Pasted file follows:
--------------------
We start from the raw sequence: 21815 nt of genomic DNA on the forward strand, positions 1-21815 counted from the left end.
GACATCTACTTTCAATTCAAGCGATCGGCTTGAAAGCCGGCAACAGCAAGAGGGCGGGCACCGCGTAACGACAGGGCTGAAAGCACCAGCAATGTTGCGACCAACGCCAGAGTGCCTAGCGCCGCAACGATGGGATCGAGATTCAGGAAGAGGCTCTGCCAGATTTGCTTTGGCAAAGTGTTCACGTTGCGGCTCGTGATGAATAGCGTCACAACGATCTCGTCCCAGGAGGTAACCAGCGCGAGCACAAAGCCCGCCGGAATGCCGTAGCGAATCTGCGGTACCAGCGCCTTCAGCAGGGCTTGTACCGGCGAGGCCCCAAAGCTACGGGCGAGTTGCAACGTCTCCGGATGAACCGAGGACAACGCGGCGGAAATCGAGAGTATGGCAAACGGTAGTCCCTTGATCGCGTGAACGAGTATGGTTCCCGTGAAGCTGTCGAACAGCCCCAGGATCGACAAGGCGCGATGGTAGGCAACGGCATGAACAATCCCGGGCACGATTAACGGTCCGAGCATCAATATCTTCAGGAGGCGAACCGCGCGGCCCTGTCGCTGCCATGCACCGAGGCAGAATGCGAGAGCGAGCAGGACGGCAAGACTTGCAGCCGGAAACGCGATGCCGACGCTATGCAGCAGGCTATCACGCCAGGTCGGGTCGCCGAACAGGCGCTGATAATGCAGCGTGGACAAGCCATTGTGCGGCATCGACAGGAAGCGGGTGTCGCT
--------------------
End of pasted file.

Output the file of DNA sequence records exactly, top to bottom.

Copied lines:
We start from the raw sequence: 21815 nt of genomic DNA on the forward strand, positions 1-21815 counted from the left end.
GACATCTACTTTCAATTCAAGCGATCGGCTTGAAAGCCGGCAACAGCAAGAGGGCGGGCACCGCGTAACGACAGGGCTGAAAGCACCAGCAATGTTGCGACCAACGCCAGAGTGCCTAGCGCCGCAACGATGGGATCGAGATTCAGGAAGAGGCTCTGCCAGATTTGCTTTGGCAAAGTGTTCACGTTGCGGCTCGTGATGAATAGCGTCACAACGATCTCGTCCCAGGAGGTAACCAGCGCGAGCACAAAGCCCGCCGGAATGCCGTAGCGAATCTGCGGTACCAGCGCCTTCAGCAGGGCTTGTACCGGCGAGGCCCCAAAGCTACGGGCGAGTTGCAACGTCTCCGGATGAACCGAGGACAACGCGGCGGAAATCGAGAGTATGGCAAACGGTAGTCCCTTGATCGCGTGAACGAGTATGGTTCCCGTGAAGCTGTCGAACAGCCCCAGGATCGACAAGGCGCGATGGTAGGCAACGGCATGAACAATCCCGGGCACGATTAACGGTCCGAGCATCAATATCTTCAGGAGGCGAACCGCGCGGCCCTGTCGCTGCCATGCACCGAGGCAGAATGCGAGAGCGAGCAGGACGGCAAGACTTGCAGCCGGAAACGCGATGCCGACGCTATGCAGCAGGCTATCACGCCAGGTCGGGTCGCCGAACAGGCGCTGATAATGCAGCGTGGACAAGCCATTGTGCGGCATCGACAGGAAGCGGGTGTCGCT